No definitive pattern of hardwood trading in the UK during the first quarter of 2007 has yet emerged, with many leading operators describing order activity as sporadic but generally below the levels of the same period last year. But, in common with 2006, importers and their customers are still struggling to satisfy all of their requirements in what has remained a determinedly supply-led market.

The resultant high prices are creating nervousness among buyers and promoting a widespread “hand-to-mouth” approach, TTJ was told. Overall, UK hardwood buyers appear to have accepted high price levels as a fact of life and expect 2007 to be another challenging year in terms of supply.

The American white oak market is showing no signs of running out of steam. Prices have continued to rise and shortages are reported in some thicknesses, with 1in and 1.25in said to be tightest of all. Several contacts alluded to a slight improvement in the supply of thicker sizes up to 3in. Overall, nobody appears to be anticipating any price weakness in the white oak market for the foreseeable future.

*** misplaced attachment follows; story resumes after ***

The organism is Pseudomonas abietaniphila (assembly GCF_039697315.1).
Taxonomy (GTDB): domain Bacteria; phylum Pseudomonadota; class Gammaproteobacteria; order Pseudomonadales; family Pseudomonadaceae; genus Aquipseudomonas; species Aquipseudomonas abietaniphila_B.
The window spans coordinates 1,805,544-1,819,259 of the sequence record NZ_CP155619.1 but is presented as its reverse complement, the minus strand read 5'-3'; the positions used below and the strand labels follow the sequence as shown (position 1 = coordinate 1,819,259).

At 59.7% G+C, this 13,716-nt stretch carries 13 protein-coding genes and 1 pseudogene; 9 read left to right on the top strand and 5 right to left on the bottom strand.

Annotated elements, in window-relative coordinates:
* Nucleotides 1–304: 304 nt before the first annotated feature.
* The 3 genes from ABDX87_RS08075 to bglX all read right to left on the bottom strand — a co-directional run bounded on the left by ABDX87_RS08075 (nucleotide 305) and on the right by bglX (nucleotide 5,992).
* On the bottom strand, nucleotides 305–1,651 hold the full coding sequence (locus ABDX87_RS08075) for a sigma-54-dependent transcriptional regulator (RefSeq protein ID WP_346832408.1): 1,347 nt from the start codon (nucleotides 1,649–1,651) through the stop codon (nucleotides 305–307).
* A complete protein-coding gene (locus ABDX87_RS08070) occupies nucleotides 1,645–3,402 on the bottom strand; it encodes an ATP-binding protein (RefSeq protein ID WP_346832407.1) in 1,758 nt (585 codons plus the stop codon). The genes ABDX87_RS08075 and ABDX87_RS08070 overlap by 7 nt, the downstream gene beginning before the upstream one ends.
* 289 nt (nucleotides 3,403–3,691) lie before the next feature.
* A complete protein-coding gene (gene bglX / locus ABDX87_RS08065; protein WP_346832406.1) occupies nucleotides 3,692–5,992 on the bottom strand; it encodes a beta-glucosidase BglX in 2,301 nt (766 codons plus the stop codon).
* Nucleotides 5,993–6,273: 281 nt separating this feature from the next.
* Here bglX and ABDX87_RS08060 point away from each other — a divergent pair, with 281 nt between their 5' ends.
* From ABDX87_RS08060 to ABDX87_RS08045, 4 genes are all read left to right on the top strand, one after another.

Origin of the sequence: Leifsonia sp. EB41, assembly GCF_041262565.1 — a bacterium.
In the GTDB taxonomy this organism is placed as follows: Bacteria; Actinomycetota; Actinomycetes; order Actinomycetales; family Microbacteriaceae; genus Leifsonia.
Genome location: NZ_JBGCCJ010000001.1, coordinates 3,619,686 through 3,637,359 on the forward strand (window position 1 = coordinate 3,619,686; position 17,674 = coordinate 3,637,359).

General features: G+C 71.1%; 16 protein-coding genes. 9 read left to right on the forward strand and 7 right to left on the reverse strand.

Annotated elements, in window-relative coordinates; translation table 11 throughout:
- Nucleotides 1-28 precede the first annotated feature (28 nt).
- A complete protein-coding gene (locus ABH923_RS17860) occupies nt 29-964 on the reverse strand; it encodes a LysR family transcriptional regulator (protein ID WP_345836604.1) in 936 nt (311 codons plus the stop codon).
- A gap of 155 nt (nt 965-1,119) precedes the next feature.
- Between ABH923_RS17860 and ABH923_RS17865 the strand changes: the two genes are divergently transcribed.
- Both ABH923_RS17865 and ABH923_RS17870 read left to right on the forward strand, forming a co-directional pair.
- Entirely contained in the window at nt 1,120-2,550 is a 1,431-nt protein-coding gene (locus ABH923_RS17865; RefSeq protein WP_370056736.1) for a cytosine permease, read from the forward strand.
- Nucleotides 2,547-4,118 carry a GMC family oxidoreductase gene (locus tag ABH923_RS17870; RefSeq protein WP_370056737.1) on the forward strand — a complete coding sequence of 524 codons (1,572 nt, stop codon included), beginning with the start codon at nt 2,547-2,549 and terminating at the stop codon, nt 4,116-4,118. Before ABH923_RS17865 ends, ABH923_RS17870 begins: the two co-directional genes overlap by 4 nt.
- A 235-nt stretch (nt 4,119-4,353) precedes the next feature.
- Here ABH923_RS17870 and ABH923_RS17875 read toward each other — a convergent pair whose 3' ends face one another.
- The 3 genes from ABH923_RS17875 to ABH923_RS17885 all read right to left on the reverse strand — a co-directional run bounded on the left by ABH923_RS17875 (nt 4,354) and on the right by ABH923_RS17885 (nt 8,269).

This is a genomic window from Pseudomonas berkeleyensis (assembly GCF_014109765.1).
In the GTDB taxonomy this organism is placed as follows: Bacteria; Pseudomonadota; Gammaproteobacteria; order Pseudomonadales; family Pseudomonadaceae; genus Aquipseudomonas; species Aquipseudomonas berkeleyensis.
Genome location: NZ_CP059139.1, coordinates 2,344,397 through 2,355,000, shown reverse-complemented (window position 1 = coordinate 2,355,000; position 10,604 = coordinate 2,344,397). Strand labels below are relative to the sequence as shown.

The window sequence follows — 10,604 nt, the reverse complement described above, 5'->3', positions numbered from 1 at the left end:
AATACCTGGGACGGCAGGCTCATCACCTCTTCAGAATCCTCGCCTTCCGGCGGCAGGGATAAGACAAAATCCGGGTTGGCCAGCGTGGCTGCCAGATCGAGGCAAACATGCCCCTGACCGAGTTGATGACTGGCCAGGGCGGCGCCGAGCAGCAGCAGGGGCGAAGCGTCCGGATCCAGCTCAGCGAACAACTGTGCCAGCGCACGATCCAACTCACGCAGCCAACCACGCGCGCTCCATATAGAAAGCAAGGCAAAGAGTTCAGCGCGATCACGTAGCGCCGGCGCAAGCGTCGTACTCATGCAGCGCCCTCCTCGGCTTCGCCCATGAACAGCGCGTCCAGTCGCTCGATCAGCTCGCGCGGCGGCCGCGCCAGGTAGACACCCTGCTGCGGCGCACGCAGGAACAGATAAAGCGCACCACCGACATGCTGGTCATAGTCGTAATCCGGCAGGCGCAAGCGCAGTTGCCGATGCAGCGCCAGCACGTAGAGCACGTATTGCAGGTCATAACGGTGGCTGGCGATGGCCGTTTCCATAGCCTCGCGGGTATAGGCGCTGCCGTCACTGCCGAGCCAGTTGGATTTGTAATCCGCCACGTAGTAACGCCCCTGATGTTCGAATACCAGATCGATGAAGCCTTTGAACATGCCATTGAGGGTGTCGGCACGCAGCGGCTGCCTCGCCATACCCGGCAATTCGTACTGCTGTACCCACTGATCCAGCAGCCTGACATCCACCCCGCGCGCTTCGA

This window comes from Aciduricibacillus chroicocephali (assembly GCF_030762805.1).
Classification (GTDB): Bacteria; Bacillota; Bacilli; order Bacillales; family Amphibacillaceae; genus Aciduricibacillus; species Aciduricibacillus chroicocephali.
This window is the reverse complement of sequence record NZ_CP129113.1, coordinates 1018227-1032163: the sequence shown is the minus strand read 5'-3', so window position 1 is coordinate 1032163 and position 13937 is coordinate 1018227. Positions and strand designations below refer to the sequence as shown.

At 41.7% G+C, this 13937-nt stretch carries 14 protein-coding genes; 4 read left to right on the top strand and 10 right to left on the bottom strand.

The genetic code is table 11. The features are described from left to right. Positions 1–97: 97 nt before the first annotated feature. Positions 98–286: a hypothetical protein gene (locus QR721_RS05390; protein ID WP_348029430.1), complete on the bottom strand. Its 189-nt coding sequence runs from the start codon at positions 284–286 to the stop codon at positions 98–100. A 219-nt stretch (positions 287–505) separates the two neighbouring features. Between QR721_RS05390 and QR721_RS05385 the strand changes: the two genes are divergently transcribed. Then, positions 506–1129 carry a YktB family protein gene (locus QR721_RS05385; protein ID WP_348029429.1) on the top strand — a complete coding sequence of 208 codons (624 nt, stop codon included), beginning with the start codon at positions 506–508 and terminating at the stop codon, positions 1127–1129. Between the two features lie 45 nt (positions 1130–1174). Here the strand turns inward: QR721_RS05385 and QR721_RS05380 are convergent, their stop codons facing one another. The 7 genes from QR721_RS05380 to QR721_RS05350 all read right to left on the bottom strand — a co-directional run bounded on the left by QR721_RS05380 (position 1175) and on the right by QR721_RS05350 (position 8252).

Black walnut, red oak

Similarly, the relatively low-volume black walnut market is also witnessing continued upward price momentum as any available supplies are rapidly finding a home. Slight firming is also reported in the tulipwood market, partly due to healthy demand from the painted furniture sector. Among the other North American hardwood species, developments have been more limited: ash and cherry prices have been fairly static over recent months, while UK orders for red oak have remained fairly low key. On a positive note, The American Hardwood Export Council (AHEC) has been pursuing its red oak “alien species” promotional push aimed at exciting wider consumer interest across Europe. Although few hardwood experts are anticipating an overnight impact, several sources reported a recent upturn in enquiries for the species. Indeed, one company confirmed that it had been sufficiently encouraged by interest levels to bring volumes into the country. “At least red oak is a topic of conversation now and we are converting it into some small business,” a spokesperson told TTJ.